I just took a call from an Australian political journalist whose work I’ve admired since the 1980s. The topic of this journalist’s story for tomorrow’s paper: the politics of the 2020 summit. I did something I’ve never done before, and basically said “why on earth are you writing about this?”.
I’m generally an admirer of the Australian media. On a typical day, I’d take 1-2 media calls, and in my own experience, Australian journalists are a bunch of bright, careful, and diligent people. But for reasons I can’t quite fathom, much of the coverage of the 2020 summit has been abysmal. Day after day has seen stories on whether the invitation list is biased, whether the powerpoint backgrounders are sufficiently comprehensive, and when the submissions are going to be released. With a few exceptions, I’ve seen barely any discussion of actual policy issues. Of course the 2020 summit has flaws, but to only focus on the personalities and organisational stuff seems to me a terrible missed opportunity.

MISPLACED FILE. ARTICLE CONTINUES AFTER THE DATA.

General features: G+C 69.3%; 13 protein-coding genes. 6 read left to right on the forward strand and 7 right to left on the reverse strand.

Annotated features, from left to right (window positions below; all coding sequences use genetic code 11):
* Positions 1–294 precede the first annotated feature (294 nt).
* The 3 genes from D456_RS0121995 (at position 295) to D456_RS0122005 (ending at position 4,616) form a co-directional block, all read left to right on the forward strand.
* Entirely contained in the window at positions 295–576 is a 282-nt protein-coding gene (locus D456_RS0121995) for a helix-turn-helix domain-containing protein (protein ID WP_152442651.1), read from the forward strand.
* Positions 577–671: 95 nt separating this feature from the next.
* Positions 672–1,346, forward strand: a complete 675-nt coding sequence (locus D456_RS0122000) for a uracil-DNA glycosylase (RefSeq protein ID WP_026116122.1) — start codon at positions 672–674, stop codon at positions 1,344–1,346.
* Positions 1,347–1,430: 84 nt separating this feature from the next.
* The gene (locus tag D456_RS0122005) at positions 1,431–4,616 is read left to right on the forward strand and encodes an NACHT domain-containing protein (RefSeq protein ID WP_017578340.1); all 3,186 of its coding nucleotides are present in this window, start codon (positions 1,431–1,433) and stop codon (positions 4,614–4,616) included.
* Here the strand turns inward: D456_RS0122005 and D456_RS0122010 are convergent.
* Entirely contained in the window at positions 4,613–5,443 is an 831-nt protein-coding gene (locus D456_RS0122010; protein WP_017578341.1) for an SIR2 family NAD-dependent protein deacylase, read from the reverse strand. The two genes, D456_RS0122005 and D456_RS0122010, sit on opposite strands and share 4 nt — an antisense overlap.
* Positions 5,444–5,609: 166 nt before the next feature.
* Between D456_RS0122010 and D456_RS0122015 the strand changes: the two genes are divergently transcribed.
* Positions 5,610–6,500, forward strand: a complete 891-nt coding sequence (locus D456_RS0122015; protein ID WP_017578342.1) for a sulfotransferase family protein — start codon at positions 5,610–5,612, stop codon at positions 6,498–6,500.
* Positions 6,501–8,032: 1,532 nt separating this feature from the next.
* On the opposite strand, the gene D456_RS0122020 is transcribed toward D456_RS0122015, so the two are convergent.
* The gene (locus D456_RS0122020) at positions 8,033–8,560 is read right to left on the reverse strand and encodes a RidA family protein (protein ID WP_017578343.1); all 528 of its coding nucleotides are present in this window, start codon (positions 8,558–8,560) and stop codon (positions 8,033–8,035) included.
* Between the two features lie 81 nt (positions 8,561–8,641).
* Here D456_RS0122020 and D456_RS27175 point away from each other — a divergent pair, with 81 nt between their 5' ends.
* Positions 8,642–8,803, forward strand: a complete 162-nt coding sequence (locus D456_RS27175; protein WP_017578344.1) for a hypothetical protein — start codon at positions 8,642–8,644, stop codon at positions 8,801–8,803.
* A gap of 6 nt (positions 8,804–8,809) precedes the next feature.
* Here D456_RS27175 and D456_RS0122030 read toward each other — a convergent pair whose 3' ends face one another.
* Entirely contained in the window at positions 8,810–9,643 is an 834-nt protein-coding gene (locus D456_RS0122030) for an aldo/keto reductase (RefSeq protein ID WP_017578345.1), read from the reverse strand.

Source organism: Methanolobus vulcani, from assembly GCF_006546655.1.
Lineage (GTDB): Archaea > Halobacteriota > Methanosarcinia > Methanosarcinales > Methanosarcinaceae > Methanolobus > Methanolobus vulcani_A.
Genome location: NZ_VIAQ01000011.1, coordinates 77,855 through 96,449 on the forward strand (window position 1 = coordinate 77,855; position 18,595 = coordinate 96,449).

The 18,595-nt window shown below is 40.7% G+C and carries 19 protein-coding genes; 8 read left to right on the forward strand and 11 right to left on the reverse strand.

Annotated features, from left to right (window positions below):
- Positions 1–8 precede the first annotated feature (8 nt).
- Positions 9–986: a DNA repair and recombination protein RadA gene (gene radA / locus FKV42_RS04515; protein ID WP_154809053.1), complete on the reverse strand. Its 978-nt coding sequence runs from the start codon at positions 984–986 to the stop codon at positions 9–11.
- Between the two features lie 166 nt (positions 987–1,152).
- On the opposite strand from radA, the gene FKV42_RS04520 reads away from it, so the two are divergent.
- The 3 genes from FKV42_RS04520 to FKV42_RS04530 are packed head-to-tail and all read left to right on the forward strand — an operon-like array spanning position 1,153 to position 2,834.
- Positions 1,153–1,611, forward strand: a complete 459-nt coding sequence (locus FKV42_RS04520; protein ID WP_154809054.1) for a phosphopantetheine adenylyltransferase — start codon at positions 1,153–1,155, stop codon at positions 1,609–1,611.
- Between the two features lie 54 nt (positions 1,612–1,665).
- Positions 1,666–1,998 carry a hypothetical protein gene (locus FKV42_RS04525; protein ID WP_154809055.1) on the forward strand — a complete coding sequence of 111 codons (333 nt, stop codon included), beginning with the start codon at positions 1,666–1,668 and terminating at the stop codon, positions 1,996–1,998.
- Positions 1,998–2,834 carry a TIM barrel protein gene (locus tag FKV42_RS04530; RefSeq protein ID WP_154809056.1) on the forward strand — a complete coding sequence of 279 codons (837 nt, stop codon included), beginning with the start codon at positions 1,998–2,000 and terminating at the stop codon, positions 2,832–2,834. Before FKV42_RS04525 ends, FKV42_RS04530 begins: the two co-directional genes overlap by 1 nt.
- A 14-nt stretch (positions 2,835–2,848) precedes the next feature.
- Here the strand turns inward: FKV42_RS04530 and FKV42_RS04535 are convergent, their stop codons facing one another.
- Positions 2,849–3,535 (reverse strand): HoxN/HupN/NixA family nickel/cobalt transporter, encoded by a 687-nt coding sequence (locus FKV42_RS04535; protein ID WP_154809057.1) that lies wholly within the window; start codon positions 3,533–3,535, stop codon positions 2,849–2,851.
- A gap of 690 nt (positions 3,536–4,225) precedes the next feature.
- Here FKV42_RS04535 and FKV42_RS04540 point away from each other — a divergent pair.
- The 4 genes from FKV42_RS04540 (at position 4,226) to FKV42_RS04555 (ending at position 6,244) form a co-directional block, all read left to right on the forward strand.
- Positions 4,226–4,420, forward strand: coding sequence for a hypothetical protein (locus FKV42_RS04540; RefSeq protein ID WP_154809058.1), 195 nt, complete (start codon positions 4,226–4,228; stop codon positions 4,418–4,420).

As US academic Gary Orren once wrote:
This type of coverage focuses alternately on strategy and tactics (‘inside baseball’), the leaders’ missteps (‘gotcha journalism’), or what the news ‘really means’. Invariably, though, the interpretation and commentary presumes to lift the curtain on the wizard and reveal the charlatan behind it.
Perhaps the coverage I’m complaining about is a feature of leadup coverage, and we’re about to move from sportsplay journalism into substantive analysis. I don’t mind a bit of discussion of the politics of the summit, but if it entirely crowds out a debate about the country’s future, it would be an opportunity lost.